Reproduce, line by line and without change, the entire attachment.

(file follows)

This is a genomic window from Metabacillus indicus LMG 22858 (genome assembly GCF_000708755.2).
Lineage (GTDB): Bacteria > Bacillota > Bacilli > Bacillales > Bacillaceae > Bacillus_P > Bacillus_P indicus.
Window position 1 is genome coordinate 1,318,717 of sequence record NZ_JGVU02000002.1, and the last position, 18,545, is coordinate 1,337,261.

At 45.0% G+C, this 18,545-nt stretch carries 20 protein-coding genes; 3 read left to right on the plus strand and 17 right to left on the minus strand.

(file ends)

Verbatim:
This is a genomic window from Metabacillus indicus LMG 22858 (genome assembly GCF_000708755.2).
Lineage (GTDB): Bacteria > Bacillota > Bacilli > Bacillales > Bacillaceae > Bacillus_P > Bacillus_P indicus.
Window position 1 is genome coordinate 1,318,717 of sequence record NZ_JGVU02000002.1, and the last position, 18,545, is coordinate 1,337,261.

At 45.0% G+C, this 18,545-nt stretch carries 20 protein-coding genes; 3 read left to right on the plus strand and 17 right to left on the minus strand.